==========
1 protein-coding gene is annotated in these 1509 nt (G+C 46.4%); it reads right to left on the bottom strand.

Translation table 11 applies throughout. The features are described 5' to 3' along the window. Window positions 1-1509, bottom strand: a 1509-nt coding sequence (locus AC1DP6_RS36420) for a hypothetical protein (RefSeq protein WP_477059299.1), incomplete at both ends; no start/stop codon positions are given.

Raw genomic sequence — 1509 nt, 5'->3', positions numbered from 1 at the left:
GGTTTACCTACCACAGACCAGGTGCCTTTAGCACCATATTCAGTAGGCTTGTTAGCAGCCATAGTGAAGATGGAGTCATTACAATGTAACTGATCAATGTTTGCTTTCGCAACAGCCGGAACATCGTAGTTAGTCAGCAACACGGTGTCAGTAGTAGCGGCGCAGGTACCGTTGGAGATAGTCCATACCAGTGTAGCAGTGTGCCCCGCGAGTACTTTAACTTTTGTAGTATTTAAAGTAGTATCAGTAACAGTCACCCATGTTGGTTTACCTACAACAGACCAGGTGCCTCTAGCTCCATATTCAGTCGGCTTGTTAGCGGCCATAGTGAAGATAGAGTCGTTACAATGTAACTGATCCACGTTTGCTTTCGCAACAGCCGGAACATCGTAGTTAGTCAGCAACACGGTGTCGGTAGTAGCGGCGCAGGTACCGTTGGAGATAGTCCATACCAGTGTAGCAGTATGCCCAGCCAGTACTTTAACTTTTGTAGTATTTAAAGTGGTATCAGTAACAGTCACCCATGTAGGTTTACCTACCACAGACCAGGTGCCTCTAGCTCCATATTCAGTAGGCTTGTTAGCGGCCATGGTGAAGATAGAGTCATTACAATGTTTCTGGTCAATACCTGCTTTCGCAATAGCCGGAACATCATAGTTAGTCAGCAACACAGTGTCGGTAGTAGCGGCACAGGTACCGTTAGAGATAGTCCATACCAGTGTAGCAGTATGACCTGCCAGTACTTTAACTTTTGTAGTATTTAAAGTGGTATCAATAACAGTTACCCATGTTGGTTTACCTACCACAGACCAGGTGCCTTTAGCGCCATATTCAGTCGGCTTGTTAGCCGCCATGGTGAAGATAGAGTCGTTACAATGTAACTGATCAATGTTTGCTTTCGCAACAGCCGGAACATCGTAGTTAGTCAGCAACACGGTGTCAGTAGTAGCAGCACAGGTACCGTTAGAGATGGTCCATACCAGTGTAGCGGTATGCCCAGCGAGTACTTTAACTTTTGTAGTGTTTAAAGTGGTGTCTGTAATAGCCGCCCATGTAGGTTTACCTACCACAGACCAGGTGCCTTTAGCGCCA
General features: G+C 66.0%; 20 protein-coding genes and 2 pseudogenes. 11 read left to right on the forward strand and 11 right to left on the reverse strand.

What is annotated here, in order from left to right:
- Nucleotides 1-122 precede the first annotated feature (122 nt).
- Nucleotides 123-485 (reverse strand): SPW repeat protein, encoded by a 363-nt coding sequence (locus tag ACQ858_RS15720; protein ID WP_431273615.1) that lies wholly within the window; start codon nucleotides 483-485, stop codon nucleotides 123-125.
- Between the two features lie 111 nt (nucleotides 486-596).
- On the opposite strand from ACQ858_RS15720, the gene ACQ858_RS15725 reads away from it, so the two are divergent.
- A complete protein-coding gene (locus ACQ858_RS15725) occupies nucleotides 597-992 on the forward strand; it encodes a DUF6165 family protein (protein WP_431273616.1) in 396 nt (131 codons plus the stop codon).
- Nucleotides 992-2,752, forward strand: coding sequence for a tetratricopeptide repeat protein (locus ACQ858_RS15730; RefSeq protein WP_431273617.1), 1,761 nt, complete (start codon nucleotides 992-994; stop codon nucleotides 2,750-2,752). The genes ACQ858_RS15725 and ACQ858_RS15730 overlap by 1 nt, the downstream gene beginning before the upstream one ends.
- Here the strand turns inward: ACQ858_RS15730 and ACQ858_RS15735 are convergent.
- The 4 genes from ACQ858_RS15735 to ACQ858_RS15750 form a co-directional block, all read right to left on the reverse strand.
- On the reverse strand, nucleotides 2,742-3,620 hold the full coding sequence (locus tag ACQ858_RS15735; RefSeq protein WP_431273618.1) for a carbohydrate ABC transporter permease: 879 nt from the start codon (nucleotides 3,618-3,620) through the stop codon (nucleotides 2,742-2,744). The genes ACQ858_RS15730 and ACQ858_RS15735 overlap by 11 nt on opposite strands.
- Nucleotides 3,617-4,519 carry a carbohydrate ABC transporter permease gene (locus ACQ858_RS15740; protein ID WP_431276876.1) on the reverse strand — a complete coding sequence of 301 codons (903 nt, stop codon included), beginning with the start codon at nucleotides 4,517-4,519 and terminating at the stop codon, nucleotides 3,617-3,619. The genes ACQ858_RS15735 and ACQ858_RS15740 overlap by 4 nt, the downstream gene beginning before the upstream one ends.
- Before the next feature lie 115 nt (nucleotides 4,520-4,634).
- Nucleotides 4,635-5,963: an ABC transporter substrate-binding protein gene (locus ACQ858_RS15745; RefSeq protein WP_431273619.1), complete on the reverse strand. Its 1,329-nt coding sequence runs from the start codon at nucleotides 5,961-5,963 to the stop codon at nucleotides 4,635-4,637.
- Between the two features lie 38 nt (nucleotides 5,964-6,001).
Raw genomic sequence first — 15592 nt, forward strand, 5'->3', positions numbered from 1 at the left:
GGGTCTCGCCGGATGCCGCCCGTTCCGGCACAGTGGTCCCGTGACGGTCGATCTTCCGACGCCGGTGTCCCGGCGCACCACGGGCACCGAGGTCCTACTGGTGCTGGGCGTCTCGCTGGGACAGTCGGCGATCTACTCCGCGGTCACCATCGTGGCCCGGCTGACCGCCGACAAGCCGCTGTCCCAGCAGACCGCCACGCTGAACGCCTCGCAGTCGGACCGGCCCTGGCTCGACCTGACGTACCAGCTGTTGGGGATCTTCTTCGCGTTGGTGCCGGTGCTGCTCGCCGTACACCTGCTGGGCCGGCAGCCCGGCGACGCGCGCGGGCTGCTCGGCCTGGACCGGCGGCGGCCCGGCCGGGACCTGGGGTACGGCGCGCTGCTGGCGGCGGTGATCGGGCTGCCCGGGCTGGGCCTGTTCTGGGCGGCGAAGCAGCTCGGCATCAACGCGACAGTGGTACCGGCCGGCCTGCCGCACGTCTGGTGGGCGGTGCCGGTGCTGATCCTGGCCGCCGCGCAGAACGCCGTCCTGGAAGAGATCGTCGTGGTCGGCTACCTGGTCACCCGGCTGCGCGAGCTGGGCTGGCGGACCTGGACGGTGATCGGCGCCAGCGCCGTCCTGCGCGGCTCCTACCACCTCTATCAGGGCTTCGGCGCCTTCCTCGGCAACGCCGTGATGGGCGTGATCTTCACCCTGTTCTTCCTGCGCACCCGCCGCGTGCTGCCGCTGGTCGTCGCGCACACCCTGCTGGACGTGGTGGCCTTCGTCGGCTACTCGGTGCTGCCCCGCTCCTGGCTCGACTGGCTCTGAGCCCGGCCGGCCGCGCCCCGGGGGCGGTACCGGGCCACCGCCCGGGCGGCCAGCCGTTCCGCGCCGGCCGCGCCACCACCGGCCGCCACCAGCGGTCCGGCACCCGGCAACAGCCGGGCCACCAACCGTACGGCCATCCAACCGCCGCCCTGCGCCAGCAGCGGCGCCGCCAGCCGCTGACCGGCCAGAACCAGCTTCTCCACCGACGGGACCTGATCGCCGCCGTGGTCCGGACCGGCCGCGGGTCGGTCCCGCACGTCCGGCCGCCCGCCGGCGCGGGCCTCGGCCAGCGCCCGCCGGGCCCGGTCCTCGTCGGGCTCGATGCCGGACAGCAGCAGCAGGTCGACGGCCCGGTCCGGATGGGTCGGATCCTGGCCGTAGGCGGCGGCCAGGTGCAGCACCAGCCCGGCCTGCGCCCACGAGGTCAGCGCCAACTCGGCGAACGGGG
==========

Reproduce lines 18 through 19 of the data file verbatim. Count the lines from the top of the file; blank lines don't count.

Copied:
- Nucleotides 4,635-5,963: an ABC transporter substrate-binding protein gene (locus ACQ858_RS15745; RefSeq protein WP_431273619.1), complete on the reverse strand. Its 1,329-nt coding sequence runs from the start codon at nucleotides 5,961-5,963 to the stop codon at nucleotides 4,635-4,637.
- Between the two features lie 38 nt (nucleotides 5,964-6,001).